Can you die from pneumonia? yes, bacterial complications, pregnant women; elderly or debilitated clients; chronic cardiac disease or emphysema
Diagnostic studies for influenza CXR or sputum analysis to r/o other disease; annual flue vaccinations
who should get flu shots? elderly, young, healthcare workers, people at high risk
Nursing care for influenza isolation of clients;airborne or droplet precautions; mask, door closed; private room or pneumonia together;antivirals for those not affected (collaborative)
Who should stay home? those with symptoms should stay home staff and visitors!
What are the different Immunizations for influenza? Standard injection; flu-mist - live attenuated influenza vaccine for ages 5-50; administered intranasally
Who should not be immunized for influenza? x-husbands; allergy to eggs; immunosupressed, pregnant; history of Gillian-Barre
Pulmonary Tuberculosis aka TB; consumption
Tuberculosis is a bacterial infectious disease; may affect lungs, kidneys, bones, and other organs; world wide health problem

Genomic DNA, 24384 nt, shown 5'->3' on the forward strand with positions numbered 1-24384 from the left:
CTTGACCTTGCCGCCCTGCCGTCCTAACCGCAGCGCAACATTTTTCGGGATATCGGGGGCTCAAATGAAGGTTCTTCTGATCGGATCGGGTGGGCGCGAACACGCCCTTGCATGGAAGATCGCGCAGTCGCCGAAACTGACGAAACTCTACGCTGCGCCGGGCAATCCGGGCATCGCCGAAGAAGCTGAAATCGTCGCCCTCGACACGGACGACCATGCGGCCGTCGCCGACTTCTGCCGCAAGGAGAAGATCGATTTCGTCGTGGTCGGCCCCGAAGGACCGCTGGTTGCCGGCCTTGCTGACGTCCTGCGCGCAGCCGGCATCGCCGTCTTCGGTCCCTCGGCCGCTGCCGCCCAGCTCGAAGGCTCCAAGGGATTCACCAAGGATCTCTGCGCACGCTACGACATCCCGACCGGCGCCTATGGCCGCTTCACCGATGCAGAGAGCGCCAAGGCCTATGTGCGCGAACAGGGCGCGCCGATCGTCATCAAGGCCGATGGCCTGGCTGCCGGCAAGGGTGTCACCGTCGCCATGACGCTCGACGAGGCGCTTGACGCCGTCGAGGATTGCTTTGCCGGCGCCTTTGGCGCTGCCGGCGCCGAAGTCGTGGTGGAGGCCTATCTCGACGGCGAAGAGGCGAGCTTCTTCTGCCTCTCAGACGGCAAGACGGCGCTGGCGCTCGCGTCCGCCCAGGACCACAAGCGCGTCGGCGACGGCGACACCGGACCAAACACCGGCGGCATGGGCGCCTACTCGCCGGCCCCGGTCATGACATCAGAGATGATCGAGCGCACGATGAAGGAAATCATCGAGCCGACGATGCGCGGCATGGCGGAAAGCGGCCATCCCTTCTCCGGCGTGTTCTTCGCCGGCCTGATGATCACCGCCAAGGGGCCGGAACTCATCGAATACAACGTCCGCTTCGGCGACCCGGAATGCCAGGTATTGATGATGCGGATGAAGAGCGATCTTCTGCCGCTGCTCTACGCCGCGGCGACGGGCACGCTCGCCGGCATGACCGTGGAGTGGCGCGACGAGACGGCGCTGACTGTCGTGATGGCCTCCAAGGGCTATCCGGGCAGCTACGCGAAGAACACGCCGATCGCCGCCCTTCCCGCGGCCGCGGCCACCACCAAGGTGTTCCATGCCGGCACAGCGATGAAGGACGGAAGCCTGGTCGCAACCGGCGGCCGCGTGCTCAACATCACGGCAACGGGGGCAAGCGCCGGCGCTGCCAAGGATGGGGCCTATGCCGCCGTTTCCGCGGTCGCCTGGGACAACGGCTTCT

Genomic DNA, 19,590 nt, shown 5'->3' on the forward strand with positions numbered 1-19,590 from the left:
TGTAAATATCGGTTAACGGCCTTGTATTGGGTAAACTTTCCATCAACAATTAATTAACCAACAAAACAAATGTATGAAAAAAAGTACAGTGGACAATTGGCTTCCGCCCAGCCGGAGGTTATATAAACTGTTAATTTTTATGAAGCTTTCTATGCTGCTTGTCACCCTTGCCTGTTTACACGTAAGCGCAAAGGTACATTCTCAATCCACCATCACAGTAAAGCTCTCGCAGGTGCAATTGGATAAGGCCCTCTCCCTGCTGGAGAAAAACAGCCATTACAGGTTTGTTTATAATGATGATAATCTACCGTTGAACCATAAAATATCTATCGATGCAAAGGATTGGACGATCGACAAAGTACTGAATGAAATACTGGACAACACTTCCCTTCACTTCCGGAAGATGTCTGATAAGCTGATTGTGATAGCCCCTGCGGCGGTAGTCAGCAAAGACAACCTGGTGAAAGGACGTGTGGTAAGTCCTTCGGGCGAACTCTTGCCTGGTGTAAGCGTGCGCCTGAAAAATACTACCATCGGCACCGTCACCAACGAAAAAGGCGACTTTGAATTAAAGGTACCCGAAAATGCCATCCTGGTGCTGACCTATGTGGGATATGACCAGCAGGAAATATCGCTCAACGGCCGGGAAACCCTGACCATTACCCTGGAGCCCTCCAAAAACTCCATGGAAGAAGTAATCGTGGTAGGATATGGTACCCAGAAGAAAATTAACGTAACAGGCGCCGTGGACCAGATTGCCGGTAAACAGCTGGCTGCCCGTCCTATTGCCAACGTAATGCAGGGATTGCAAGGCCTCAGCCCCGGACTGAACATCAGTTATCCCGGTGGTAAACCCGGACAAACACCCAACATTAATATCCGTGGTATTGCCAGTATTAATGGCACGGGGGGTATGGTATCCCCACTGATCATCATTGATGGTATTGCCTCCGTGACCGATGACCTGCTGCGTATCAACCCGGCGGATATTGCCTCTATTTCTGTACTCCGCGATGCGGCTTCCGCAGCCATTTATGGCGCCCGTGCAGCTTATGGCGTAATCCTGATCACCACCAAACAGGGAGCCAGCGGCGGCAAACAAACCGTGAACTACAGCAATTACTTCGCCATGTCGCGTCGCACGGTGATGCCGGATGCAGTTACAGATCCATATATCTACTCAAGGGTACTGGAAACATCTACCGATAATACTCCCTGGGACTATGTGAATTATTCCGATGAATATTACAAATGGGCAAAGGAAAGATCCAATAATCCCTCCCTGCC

Tuberculosis as a bacterial infection disease is a mycrobacterium tuberculosis; gram positive,rod shaped; acid fast; aerobic; can live for months in dried sputum (who keeps their sputum that long?);destroyed by UV light in a couple of hours, heat, pastuerization
What is the leading cause of death with pts w HIV? tuberculosis; vaccination is in its 1st phase of human testing
How is TB transmitted? by droplet; coughing, sneezing, spitting;many who are infected never become ill
what are the predisposing factors of TB? inadequate health care; malnutrition; over crowding; classification of TB
TB is older adults is twice that of the general population; most prevalent in 65 or older in long term care facilities
What did she mean by TB classification? TB is classified in a systemic way to monitor the epidemiology and treatment. Based on Clients history, physical exam;skin test,CXR, mcirobiologic test
TB is characterized by stages of early infection, latency, & potential for recurrence after the primary disease then becoming secondary TB. Bacilli may remain dormant for years and then reactivates producing clinical symptoms
Early onset of TB is asymptomatic then fatigue & wt loss
Immune activation occurs within two weeks which is when a tissue reaction results in formation of a granuloma, which then through the dx process is eaten from the inside out causing a cavity and could be spreading through pts breath to others making it airborne,
Healing of the primary lesion of TB occurs through resolution, fibrosis and calcification. This is called Ghon complex and is visible on xray